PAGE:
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Amnesty International's report card gave Penn a failing grade in screening venture capital investments for their potential to contribute to human rights abuses.

Credit: Kylie Cooper

Amnesty International accused Penn of failing to adequately screen its investments in venture capital for their potential to contribute toward human rights abuses. 

In a report released Wednesday, Amnesty's scorecard graded the universities with the ten largest endowments in the United States on the adequacy of their human rights due diligence when it comes to VC investing. Penn was joined by Stanford, Princeton, Duke, MIT, the University of Chicago, and the University of Texas in receiving a grade of D or F.  The University of California System, Harvard, and Yale passed the scorecard according to Amnesty's assessment. 

Penn, with a D grade, tied Stanford with a score of 18 out of 40, compared to the University of California System's 39, Harvard’s 33, and Yale’s 24. The University of Chicago scored zero. 

Amnesty conducted their research primarily using publicly available documents on university websites, and disclosures made to the Sustainability Tracking, Assessment and Ratings System database. Schools were grouped under four categories: “Commitment to Responsible Investment,” “ESG Integration and Due Diligence,” “Stewardship and Engagement,” and “Disclosure & Transparency.” 

However, this research might not reflect the extent of investment offices’ internal screening and due-diligence practices. Michael Kleinman, Amnesty International’s national director for tech and human rights, told The Daily Pennsylvanian that the reliance on publicly available information was by design. A lack of information, he said, “makes it that much more difficult for there to be any kind of oversight.”

Kleinman also pointed to the value of public commitment as “something that we can hold [universities] to” when it comes to the possibility of them engaging in empty virtue-signaling.

“The question isn't necessarily, ‘are they just checking a box,’ but the fact that by checking that box, it allows those who care about these issues to put more and more targeted and effective pressure on these institutions,” he said. 

Amnesty also requested information from the universities’ investment offices “but did not hear anything back,” Kleinman alleged.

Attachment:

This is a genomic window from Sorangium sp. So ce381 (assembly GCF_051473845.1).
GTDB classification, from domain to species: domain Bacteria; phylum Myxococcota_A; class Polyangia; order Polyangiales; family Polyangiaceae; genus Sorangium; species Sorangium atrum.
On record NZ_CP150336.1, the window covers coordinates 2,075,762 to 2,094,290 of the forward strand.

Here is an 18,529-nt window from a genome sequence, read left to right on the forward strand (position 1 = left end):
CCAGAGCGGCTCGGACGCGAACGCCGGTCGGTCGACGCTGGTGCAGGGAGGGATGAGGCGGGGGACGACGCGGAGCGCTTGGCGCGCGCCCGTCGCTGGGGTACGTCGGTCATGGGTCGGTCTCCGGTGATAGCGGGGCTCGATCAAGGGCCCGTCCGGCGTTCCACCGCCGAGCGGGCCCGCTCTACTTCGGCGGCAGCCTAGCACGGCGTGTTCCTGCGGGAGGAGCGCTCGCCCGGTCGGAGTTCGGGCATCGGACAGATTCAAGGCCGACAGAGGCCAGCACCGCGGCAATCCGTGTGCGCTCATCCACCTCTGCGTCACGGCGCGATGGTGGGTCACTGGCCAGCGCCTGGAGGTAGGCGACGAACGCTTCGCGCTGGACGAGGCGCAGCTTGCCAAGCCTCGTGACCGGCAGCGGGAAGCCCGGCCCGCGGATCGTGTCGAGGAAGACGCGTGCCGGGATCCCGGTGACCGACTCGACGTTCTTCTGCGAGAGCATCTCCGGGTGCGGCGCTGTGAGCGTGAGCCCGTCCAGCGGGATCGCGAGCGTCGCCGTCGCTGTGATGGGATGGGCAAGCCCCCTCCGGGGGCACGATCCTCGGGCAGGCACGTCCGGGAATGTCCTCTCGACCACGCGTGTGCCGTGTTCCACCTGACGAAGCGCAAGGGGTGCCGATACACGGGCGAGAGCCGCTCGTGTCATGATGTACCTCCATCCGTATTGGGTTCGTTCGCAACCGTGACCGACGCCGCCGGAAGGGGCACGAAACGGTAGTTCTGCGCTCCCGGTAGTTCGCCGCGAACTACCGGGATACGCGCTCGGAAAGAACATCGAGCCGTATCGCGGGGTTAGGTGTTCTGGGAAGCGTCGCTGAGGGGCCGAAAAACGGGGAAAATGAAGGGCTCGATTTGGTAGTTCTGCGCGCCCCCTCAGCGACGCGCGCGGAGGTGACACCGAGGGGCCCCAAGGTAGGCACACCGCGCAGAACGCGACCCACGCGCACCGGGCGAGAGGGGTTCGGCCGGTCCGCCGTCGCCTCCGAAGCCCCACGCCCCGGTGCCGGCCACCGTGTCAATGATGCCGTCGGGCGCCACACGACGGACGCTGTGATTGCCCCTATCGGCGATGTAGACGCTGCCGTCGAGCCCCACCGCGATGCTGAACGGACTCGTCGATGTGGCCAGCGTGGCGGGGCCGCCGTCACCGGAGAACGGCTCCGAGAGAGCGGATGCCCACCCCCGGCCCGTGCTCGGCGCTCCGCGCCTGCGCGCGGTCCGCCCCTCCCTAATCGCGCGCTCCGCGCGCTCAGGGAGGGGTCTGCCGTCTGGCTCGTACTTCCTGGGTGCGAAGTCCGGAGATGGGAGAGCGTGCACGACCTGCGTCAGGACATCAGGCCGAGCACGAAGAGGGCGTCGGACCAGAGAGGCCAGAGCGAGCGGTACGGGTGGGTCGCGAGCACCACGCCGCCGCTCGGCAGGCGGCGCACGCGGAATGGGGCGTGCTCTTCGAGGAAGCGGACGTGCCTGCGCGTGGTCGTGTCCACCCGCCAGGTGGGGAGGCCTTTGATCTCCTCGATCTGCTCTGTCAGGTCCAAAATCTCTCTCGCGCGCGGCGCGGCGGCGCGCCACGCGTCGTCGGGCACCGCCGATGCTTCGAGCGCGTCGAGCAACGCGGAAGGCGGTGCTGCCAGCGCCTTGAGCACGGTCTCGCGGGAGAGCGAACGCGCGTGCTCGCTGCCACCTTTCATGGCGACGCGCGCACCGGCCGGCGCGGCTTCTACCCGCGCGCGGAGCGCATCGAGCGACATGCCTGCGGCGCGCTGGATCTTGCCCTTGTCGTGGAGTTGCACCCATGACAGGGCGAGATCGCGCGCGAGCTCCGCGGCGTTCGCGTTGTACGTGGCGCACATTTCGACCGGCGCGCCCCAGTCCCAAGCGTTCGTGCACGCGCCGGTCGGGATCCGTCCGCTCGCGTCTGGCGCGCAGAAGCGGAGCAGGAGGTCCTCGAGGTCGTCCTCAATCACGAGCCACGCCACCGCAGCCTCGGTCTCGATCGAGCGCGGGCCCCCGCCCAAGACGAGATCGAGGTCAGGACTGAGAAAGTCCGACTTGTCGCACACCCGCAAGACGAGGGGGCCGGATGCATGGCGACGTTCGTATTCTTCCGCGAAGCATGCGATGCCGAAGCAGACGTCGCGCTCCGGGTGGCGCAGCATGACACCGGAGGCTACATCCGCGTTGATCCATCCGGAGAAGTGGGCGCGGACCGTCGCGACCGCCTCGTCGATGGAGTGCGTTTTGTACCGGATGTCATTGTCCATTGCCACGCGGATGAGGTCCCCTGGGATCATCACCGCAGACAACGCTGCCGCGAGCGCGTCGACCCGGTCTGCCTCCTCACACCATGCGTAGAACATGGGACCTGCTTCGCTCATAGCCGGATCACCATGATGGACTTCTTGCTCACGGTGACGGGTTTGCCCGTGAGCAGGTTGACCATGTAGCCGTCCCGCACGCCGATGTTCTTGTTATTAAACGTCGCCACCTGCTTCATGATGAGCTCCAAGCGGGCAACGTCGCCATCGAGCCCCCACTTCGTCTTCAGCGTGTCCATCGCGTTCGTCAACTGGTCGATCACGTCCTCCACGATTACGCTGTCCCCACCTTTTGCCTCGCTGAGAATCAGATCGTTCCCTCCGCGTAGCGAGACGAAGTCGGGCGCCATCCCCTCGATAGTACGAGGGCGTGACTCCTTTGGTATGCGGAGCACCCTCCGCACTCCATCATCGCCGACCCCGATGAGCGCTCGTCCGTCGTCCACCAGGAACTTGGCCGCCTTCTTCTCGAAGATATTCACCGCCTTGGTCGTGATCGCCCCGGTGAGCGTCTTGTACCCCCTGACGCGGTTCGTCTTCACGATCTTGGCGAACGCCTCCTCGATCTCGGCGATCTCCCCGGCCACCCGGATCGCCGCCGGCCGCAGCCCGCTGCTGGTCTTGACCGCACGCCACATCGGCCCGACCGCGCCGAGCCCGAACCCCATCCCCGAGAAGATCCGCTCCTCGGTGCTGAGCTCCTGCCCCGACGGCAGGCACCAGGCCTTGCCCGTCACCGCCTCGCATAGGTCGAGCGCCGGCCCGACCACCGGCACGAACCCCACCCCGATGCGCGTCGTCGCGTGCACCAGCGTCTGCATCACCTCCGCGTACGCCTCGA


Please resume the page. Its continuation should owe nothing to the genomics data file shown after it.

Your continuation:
Penn lost marks on the scorecard for its lack of an Environmental and Social Corporate Governance (ESG) policy, according to Amnesty. Yale, Harvard, and the University of California make public their ESG policies, and the latter two are signatories to the United Nations Principals on Responsible Investing, which includes six commitments in line with advancing ESG. 

Most ESG-adjacent information on Penn’s Office of Investments website relates to the endowment’s net-zero by 2050 goal. In November, Penn announced that it no longer held direct investments in fossil fuel companies. 

Amnesty also examined each university’s Committee on Investor Responsibility. Penn received credit for its Social Responsibility Advisory Committee, which includes faculty, staff, alumni, and student representatives, and is responsible for advising the Board of Trustees and the Trustee Proxy Voting Subcommittee.

However, the University’s disclosure of SRAC activities to STAR only focused on sustainability-focused initiatives, according to Amnesty. SRAC has had only a single introductory meeting this semester, with a second meeting scheduled for May 3.

“Penn is middle of the pack, [and] the middle of the pack is scoring 18 out of 40,” Kleinman said. “Not only is that, I think, deeply problematic for Penn, but unfortunately, Penn is emblematic of a much larger problem.” 

This report focused on University endowments comes two years after Amnesty’s publication of a report on how VC firms themselves “ignore human rights” when making investment choices. 

To Amnesty, investors cannot trust the VC firms themselves to use their investments responsibly. Instead, they must take “proactive and ongoing steps to identify and respond to the potential or actual human rights impacts of their investments,” according to the report. 

As of 2020, according to Amnesty, the investment offices of Universities account for $426.9 billion in managed assets, of which 15% on average is invested in VC funds. At Princeton, 30% of the endowment is in venture capital. 

Penn’s investments, along with other universities, have long been the subject of political scrutiny. In March, House Republicans alleged that Penn has investments in three Chinese companies included on a list of those “potentially hostile” to U.S. interests. They also asked for information about the Penn Biden Center’s funding structure.